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A Cautionary Tale on Probationary Employment


Reena Alekssandra M. Acop

Submitted by Firm:
SyCip Salazar Hernandez & Gatmaitan
Firm Contacts:
Dante T. Pamintuan, Rodelle B. Bolante
Article Type:
Legal Update

Probationary employment is an arrangement where an employee is placed on trial by the employer for a period of time, not to exceed six months, to allow the employer to determine whether the employee is fit for regularization. Probationary employment is beneficial for employers as it allows them to address problems in the employment relationship before regularization. Probationary employees may also be terminated for failure to qualify as regular employees in accordance with reasonable standards made known to the employee. However, employers must exercise caution in hiring probationary employees by ensuring that they notify the employee of his or her probationary status and the reasonable standards that would qualify the employee to be regularized at the time of the employee’s engagement. Failure of the employer to comply with these obligations may result in a finding that the probationary employee is a regular employee, who may only be dismissed for just and authorized causes.

In Edna Luis B. Simon v. The Results Companies and Joselito Sumcad (G.R. Nos. 249351-52, 29 March 2022), despite working for the employer for only two months, the employee was awarded back wages equivalent to almost eight years of work.

In this case, the employee was asked to stop reporting to work after working for only two months with the company. The Labor Arbiter and the National Labor Relations Commission ruled that the employee was illegally dismissed, but regarded the employee as a probationary employee and, thus, awarded back wages equivalent to the remaining months of her probationary period of employment. On appeal, the Court of Appeals ruled that the employee was a regular employee, but it found that she failed to prove the fact of her dismissal. Thus, the Court of Appeals ordered that the employee be reinstated to her former position without payment of back wages.

Both parties filed an appeal with the Supreme Court, which ruled that the employee was a regular employee. The Supreme Court held that to validly place an employee under probationary status, the employer must comply with two requirements: [a] communicate the regularization standards to the probationary employee; and [b] make such communication at the time of the probationary employee’s engagement. If the employer fails to comply with these two requirements, the employee is deemed a regular employee, and not a probationary employee. “An employer is deemed to have made known the regularization standards when it has exerted reasonable efforts to apprise the employee of what he or she is expected to do or accomplish during the trial period of probation. The exception to the foregoing is when the job is self-descriptive in nature, such as in the case of maids, cooks, drivers, and messengers.”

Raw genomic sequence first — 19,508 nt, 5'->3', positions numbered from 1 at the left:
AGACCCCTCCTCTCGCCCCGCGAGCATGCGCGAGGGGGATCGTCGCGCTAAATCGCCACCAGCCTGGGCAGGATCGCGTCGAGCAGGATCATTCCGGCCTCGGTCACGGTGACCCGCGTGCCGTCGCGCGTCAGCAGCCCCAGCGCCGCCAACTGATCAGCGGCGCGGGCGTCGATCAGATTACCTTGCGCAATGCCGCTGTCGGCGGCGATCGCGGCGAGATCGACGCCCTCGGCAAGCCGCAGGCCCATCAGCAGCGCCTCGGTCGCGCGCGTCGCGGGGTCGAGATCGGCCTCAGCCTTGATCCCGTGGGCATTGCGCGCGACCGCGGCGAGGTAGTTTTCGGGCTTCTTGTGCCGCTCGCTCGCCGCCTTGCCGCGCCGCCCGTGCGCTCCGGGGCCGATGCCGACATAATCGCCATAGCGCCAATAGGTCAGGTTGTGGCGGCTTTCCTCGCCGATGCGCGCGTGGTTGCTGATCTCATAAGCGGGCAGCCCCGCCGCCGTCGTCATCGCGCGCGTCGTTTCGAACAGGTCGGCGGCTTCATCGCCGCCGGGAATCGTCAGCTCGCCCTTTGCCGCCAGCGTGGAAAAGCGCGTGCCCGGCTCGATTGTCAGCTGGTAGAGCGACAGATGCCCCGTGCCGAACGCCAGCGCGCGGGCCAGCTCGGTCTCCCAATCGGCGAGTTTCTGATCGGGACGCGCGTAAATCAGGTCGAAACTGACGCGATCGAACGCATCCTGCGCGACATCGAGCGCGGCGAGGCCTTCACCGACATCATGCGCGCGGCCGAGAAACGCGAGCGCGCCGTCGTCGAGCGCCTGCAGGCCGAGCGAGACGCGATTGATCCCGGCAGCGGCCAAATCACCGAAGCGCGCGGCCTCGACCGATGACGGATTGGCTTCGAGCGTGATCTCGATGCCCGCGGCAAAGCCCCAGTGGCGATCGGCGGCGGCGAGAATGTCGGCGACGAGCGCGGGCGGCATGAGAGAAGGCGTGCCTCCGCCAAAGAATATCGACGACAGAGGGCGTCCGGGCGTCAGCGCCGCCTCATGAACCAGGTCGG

Having admitted that the employee was its probationary employee, it was incumbent upon the employer to prove that it communicated to the employee the standards under which she would qualify as a regular employee. However, the employer neither presented any evidence to prove this, such as a policy handbook, operations manual, or performance appraisal document. Neither did the employer allege that it informed the employee of the criteria for regularization. 

The Supreme Court ruled that the employee was illegally dismissed from employment. While the rule is that the employer bears the burden of proof to prove that the employee’s dismissal was for a just or authorized cause, the employee must first establish by substantial evidence that indeed he or she was dismissed. Here, to prove the fact of her dismissal, the employee alleged that the Operations Manager verbally informed her not to report to work anymore. In support of her allegation, she presented the photocopy of her SMS conversation with her supervisor, wherein the latter explained that it was the company’s managers who decided to terminate her. The Supreme Court accepted this as proof of the employee’s dismissal. Moreover, as the employer did not present a copy of the employee’s resignation letter, or any evidence that she went on AWOL, the Supreme Court did not consider the employer’s allegations of voluntary resignation or abandonment.

The Supreme Court awarded the employee with separation pay in lieu of reinstatement as reinstatement was no longer possible because the employee had already reached the retirement age. The computation of back wages was directed to be from the time of the employee’s illegal dismissal on December 13, 2012, up to the time she reached compulsory retirement age on August 19, 2020.

Read the latest issue of SyCipLaw Employment and Immigration Update here or via this link.